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KSC Fulbright Professor Heads to France

KEENE, N.H. 7/15/04 - After learning that he had been awarded a Fulbright Scholar Award to conduct research for a year in France, Rich Blatchly, professor of chemistry at Keene State College, was confronted with an extensive to-do list: find a house in Bordeaux, locate schools for his kids, pack for a year, and move. “It’s pretty exciting and overwhelming,” Blatchly said of the upcoming move to Bordeaux. He will be based at the European Institute for Chemistry and Biology, where he will continue his research in the synthesis and analysis of foldamers.

Blatchly’s field of study is applying the tools of organic chemistry to the understanding of biological systems. “One of the enduring chemical problems that is vital to the understanding of biological systems,” says Blatchly “is the manner in which molecules adopt a specific shape in solution, and also aggregate to form a specific assembly.”

Scientists, explains Blatchly, can learn about these natural molecular shapes and assemblies, and the forces that hold them together, by attempting to replicate - or mimic - them using different substances.

The work of producing and testing bio-mimics can be broken into three phases: design and engineering, synthesis, and analysis. “We make an educated guess about what will work a certain way, we make the molecules using standard synthetic techniques, and we decide whether it worked as we intended. This cycle feeds data into the next design phase, so that with good fortune and diligence, we achieve our goal.”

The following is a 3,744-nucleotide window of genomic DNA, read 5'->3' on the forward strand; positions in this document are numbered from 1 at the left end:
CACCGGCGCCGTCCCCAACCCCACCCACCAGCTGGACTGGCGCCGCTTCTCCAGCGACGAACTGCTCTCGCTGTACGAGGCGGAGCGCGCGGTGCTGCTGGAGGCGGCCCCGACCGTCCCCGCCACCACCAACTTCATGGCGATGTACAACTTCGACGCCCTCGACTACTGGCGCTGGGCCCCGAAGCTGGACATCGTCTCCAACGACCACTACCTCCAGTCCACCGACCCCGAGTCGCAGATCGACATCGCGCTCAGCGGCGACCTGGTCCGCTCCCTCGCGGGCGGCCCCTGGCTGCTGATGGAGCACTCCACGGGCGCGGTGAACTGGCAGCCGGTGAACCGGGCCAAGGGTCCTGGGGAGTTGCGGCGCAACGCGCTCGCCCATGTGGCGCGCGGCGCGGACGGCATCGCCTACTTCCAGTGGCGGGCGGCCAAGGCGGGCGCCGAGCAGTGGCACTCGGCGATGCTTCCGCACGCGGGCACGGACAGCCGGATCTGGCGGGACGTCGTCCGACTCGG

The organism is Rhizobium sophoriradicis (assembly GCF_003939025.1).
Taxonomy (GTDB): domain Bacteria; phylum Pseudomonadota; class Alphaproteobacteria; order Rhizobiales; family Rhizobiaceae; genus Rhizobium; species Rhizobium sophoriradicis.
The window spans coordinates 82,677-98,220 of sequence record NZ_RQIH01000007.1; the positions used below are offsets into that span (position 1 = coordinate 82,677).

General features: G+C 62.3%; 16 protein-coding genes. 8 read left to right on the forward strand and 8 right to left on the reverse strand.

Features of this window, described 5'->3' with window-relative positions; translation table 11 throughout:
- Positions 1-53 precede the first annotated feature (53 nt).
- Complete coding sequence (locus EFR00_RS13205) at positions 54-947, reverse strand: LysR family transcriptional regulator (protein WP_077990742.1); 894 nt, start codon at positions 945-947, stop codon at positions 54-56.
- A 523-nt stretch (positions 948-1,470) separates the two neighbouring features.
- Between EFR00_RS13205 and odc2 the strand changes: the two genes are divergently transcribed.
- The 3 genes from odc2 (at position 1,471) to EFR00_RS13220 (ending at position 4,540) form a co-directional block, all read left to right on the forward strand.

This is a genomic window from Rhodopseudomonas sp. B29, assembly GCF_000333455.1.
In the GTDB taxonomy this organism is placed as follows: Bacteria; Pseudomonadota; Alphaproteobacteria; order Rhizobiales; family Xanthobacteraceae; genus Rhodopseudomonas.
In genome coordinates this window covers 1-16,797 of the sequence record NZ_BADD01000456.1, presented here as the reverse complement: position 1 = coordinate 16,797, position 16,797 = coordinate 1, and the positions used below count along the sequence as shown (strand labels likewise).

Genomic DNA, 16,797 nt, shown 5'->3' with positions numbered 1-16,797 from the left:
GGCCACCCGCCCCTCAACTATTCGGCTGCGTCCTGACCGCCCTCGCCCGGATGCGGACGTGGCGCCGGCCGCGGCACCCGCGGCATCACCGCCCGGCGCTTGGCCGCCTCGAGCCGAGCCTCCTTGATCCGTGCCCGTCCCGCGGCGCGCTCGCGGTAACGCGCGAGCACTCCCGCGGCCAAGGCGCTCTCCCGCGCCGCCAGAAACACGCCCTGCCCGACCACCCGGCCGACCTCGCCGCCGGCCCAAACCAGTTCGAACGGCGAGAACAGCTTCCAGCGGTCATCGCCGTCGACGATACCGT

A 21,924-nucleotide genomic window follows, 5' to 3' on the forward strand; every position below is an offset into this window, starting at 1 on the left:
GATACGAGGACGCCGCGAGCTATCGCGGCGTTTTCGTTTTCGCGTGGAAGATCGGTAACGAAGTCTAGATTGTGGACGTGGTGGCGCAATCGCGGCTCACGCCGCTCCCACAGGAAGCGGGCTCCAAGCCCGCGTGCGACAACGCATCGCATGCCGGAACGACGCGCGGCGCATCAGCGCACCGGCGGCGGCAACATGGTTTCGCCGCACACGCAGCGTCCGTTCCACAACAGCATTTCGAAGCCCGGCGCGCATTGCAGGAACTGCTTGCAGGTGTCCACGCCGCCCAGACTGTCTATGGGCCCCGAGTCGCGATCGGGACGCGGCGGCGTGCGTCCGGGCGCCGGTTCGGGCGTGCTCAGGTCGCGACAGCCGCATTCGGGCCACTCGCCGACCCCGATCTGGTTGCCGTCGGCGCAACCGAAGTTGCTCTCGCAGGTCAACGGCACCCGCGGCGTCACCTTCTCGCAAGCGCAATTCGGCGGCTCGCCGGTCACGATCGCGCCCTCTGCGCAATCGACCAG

Blatchly’s research in France will, he says, be related to a project he and a team from the University of Massachusetts have worked on since the summer of 2002. Blatchly was approached by UMass polymer scientist Greg Tew to participate in the project, after UMass was awarded a National Science Foundation grant to conduct bio-mimicry experiments. Working in France, Blatchly says, will help him learn new techniques, especially in synthesis, and also build connections with French scientists.

Blatchly is already looking down the road at possible benefits for KSC of his appointment in France and his work at UMass. Keene State’s new Science Center, he says, will have the facilities to enable faculty and students to collaborate with scientists at the other institutions.

“The advantage for students coming to Keene State is that from the word go they can work with faculty on projects that would usually be reserved for graduates. We can do stuff, such as synthesis, that is normally only done at research institutions. And the possibility of working with the UMass team or the French group would be a huge opportunity for our students.”

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